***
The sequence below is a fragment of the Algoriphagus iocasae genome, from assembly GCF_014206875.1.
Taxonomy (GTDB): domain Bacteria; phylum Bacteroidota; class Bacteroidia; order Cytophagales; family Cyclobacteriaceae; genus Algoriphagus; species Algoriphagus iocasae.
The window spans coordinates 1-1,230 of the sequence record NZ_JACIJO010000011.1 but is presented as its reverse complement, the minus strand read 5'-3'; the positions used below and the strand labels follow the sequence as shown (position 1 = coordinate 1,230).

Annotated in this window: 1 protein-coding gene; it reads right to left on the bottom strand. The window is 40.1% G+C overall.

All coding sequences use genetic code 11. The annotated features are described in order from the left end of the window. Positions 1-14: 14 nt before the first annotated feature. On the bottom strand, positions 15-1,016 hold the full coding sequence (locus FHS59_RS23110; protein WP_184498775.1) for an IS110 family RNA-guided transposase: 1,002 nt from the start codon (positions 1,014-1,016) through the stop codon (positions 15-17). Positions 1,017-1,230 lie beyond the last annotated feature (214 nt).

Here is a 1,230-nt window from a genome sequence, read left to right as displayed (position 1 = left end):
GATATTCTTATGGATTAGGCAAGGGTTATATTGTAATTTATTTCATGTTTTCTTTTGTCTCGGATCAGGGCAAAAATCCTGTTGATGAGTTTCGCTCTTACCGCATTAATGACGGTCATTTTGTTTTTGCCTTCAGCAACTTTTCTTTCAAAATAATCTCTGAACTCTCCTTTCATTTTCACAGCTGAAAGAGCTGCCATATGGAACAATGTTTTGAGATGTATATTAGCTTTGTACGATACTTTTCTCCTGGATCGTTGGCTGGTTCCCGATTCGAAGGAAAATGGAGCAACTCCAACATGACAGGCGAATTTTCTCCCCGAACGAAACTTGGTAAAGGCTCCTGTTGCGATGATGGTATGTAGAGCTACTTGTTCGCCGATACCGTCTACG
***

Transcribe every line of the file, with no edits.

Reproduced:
The sequence below is a fragment of the Algoriphagus iocasae genome, from assembly GCF_014206875.1.
Taxonomy (GTDB): domain Bacteria; phylum Bacteroidota; class Bacteroidia; order Cytophagales; family Cyclobacteriaceae; genus Algoriphagus; species Algoriphagus iocasae.
The window spans coordinates 1-1,230 of the sequence record NZ_JACIJO010000011.1 but is presented as its reverse complement, the minus strand read 5'-3'; the positions used below and the strand labels follow the sequence as shown (position 1 = coordinate 1,230).

Annotated in this window: 1 protein-coding gene; it reads right to left on the bottom strand. The window is 40.1% G+C overall.

All coding sequences use genetic code 11. The annotated features are described in order from the left end of the window. Positions 1-14: 14 nt before the first annotated feature. On the bottom strand, positions 15-1,016 hold the full coding sequence (locus FHS59_RS23110; protein WP_184498775.1) for an IS110 family RNA-guided transposase: 1,002 nt from the start codon (positions 1,014-1,016) through the stop codon (positions 15-17). Positions 1,017-1,230 lie beyond the last annotated feature (214 nt).

Here is a 1,230-nt window from a genome sequence, read left to right as displayed (position 1 = left end):
GATATTCTTATGGATTAGGCAAGGGTTATATTGTAATTTATTTCATGTTTTCTTTTGTCTCGGATCAGGGCAAAAATCCTGTTGATGAGTTTCGCTCTTACCGCATTAATGACGGTCATTTTGTTTTTGCCTTCAGCAACTTTTCTTTCAAAATAATCTCTGAACTCTCCTTTCATTTTCACAGCTGAAAGAGCTGCCATATGGAACAATGTTTTGAGATGTATATTAGCTTTGTACGATACTTTTCTCCTGGATCGTTGGCTGGTTCCCGATTCGAAGGAAAATGGAGCAACTCCAACATGACAGGCGAATTTTCTCCCCGAACGAAACTTGGTAAAGGCTCCTGTTGCGATGATGGTATGTAGAGCTACTTGTTCGCCGATACCGTCTACG